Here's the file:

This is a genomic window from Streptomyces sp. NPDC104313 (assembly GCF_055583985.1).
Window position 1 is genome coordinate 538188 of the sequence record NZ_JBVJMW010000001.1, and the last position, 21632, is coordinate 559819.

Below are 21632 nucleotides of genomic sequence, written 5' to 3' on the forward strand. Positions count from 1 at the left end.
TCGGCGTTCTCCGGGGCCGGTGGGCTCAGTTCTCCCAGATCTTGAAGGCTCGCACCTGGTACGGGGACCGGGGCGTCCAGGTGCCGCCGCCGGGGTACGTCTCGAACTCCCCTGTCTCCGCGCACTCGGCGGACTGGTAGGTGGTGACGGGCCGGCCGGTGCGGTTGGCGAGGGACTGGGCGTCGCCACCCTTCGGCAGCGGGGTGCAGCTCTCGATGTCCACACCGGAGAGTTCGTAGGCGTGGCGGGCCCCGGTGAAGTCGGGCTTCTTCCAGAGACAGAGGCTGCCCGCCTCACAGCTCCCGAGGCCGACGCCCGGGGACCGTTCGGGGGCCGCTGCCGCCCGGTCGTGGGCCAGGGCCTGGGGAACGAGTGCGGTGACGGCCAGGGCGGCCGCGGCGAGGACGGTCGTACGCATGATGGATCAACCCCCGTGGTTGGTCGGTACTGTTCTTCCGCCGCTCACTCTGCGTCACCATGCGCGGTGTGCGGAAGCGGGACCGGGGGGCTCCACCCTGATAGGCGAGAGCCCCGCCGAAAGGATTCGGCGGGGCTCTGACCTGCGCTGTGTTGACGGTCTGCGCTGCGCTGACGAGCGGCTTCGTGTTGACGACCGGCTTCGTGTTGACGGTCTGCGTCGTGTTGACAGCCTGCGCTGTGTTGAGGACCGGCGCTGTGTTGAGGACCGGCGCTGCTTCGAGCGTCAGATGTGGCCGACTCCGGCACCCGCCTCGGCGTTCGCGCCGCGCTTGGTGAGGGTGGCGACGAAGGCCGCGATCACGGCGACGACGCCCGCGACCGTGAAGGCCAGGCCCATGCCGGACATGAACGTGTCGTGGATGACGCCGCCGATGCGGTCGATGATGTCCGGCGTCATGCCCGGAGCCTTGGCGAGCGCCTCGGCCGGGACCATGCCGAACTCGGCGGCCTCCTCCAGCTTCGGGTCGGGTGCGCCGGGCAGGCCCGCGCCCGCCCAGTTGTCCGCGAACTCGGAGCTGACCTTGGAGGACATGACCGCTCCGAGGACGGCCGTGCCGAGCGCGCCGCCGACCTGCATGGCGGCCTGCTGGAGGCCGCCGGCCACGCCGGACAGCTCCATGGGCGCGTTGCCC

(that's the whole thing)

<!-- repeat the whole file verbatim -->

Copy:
This is a genomic window from Streptomyces sp. NPDC104313 (assembly GCF_055583985.1).
Window position 1 is genome coordinate 538188 of the sequence record NZ_JBVJMW010000001.1, and the last position, 21632, is coordinate 559819.

Below are 21632 nucleotides of genomic sequence, written 5' to 3' on the forward strand. Positions count from 1 at the left end.
TCGGCGTTCTCCGGGGCCGGTGGGCTCAGTTCTCCCAGATCTTGAAGGCTCGCACCTGGTACGGGGACCGGGGCGTCCAGGTGCCGCCGCCGGGGTACGTCTCGAACTCCCCTGTCTCCGCGCACTCGGCGGACTGGTAGGTGGTGACGGGCCGGCCGGTGCGGTTGGCGAGGGACTGGGCGTCGCCACCCTTCGGCAGCGGGGTGCAGCTCTCGATGTCCACACCGGAGAGTTCGTAGGCGTGGCGGGCCCCGGTGAAGTCGGGCTTCTTCCAGAGACAGAGGCTGCCCGCCTCACAGCTCCCGAGGCCGACGCCCGGGGACCGTTCGGGGGCCGCTGCCGCCCGGTCGTGGGCCAGGGCCTGGGGAACGAGTGCGGTGACGGCCAGGGCGGCCGCGGCGAGGACGGTCGTACGCATGATGGATCAACCCCCGTGGTTGGTCGGTACTGTTCTTCCGCCGCTCACTCTGCGTCACCATGCGCGGTGTGCGGAAGCGGGACCGGGGGGCTCCACCCTGATAGGCGAGAGCCCCGCCGAAAGGATTCGGCGGGGCTCTGACCTGCGCTGTGTTGACGGTCTGCGCTGCGCTGACGAGCGGCTTCGTGTTGACGACCGGCTTCGTGTTGACGGTCTGCGTCGTGTTGACAGCCTGCGCTGTGTTGAGGACCGGCGCTGTGTTGAGGACCGGCGCTGCTTCGAGCGTCAGATGTGGCCGACTCCGGCACCCGCCTCGGCGTTCGCGCCGCGCTTGGTGAGGGTGGCGACGAAGGCCGCGATCACGGCGACGACGCCCGCGACCGTGAAGGCCAGGCCCATGCCGGACATGAACGTGTCGTGGATGACGCCGCCGATGCGGTCGATGATGTCCGGCGTCATGCCCGGAGCCTTGGCGAGCGCCTCGGCCGGGACCATGCCGAACTCGGCGGCCTCCTCCAGCTTCGGGTCGGGTGCGCCGGGCAGGCCCGCGCCCGCCCAGTTGTCCGCGAACTCGGAGCTGACCTTGGAGGACATGACCGCTCCGAGGACGGCCGTGCCGAGCGCGCCGCCGACCTGCATGGCGGCCTGCTGGAGGCCGCCGGCCACGCCGGACAGCTCCATGGGCGCGTTGCCC